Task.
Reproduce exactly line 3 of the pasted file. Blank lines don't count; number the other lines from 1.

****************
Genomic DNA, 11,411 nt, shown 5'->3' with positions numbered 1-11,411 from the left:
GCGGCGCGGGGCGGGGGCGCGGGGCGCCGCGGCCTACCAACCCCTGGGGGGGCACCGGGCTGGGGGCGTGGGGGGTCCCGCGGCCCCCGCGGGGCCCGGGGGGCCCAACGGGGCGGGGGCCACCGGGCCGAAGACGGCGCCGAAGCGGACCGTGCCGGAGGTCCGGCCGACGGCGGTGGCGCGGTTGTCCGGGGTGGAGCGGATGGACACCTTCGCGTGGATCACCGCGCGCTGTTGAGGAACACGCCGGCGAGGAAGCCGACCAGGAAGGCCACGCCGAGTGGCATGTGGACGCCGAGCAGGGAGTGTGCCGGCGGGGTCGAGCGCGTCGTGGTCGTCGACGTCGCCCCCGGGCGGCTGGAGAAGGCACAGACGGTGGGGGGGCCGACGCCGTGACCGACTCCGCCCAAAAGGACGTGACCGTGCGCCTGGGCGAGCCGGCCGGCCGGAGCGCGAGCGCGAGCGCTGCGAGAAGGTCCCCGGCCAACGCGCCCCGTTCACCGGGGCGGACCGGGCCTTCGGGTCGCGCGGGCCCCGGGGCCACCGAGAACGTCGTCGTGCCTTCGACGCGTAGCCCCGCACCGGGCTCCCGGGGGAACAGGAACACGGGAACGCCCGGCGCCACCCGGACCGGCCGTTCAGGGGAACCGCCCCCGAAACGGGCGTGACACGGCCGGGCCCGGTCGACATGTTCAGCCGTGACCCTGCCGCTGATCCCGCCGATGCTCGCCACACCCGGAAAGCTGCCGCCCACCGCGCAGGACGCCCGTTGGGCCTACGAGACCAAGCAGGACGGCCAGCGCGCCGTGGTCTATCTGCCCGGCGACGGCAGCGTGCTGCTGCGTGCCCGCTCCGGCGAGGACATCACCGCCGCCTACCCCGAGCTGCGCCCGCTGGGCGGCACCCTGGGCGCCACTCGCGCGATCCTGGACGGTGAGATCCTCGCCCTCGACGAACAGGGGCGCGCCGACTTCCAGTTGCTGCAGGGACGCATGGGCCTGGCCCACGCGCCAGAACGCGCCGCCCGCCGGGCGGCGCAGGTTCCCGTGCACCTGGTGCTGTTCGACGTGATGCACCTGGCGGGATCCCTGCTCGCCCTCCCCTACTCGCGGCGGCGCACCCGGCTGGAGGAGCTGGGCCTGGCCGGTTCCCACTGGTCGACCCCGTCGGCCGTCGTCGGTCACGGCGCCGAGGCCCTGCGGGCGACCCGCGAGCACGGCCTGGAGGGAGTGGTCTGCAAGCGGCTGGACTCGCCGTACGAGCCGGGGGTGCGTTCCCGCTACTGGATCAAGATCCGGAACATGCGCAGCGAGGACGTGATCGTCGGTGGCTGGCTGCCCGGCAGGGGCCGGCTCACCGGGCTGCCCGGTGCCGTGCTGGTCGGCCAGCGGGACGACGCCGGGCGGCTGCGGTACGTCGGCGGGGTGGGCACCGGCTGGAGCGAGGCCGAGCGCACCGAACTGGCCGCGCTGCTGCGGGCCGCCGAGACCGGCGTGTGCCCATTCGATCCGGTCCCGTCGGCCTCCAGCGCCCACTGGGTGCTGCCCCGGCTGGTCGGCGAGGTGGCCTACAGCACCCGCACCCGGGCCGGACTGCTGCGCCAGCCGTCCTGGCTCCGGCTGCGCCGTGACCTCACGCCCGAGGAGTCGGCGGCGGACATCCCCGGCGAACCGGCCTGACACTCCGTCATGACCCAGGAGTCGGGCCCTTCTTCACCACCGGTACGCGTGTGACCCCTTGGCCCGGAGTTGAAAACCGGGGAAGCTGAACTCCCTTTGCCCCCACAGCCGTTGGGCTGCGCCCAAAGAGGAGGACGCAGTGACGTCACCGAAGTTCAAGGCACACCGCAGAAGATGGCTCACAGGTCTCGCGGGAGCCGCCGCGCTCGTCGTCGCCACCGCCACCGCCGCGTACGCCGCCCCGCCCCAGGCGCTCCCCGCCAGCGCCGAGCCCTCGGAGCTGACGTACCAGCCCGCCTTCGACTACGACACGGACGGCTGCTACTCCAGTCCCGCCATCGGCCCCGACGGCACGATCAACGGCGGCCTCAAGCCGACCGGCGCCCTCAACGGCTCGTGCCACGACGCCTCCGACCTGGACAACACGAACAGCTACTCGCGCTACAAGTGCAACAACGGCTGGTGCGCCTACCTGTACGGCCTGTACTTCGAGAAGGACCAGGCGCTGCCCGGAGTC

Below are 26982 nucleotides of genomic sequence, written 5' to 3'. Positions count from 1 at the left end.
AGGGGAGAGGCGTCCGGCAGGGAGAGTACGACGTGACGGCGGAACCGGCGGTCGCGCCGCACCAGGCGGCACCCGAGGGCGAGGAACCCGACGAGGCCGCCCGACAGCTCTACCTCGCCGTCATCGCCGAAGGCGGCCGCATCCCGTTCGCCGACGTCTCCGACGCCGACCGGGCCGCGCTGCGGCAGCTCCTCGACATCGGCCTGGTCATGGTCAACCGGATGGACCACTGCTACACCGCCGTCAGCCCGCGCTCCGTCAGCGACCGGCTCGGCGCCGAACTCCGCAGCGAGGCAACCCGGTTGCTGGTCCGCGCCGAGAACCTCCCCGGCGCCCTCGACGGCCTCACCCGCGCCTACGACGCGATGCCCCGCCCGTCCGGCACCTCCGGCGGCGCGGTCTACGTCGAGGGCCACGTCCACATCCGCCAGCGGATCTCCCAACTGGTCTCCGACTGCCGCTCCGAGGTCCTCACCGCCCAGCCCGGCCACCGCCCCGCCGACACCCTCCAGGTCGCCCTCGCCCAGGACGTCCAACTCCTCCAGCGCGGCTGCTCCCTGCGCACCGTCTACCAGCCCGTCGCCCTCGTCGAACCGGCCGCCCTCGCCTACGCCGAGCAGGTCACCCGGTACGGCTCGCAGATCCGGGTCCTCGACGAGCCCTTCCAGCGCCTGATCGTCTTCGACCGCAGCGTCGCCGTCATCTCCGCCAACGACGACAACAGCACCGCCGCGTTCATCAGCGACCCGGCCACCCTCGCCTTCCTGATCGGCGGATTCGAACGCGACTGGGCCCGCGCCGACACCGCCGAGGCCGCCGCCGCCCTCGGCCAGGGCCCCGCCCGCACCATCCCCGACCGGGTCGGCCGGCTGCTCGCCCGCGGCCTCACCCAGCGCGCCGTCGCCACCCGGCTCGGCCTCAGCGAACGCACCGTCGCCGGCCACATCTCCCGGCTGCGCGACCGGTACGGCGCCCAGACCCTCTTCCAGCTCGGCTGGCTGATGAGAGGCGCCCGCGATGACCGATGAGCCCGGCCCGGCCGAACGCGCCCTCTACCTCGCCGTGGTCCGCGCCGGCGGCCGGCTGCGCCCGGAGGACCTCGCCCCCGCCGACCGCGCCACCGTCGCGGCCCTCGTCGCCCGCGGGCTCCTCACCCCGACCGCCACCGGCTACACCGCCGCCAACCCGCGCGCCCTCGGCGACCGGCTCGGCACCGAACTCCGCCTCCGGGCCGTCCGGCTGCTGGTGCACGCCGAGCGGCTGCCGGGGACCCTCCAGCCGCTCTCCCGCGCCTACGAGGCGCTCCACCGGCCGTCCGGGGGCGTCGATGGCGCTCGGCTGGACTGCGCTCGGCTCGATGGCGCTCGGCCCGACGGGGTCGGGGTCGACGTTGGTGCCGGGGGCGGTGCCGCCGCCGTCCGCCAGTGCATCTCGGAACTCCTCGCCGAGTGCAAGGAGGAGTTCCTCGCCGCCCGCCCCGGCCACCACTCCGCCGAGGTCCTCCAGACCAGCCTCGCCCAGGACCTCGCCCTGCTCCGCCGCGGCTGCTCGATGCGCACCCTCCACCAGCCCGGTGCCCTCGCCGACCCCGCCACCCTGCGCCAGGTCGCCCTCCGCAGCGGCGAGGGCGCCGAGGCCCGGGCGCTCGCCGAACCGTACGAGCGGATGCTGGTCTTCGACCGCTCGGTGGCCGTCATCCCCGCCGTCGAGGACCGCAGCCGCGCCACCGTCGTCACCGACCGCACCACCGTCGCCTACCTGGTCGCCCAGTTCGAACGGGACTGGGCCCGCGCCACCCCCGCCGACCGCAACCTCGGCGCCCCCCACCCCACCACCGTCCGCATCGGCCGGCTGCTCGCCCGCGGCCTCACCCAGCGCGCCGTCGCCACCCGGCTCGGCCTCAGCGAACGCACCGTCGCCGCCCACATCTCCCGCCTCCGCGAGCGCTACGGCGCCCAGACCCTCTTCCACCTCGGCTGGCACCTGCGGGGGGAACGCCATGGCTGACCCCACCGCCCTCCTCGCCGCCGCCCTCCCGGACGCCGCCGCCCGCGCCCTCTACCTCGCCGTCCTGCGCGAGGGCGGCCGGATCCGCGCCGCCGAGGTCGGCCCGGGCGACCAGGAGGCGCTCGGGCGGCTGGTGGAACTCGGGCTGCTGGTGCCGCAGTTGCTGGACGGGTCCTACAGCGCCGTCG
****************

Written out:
Below are 26982 nucleotides of genomic sequence, written 5' to 3'. Positions count from 1 at the left end.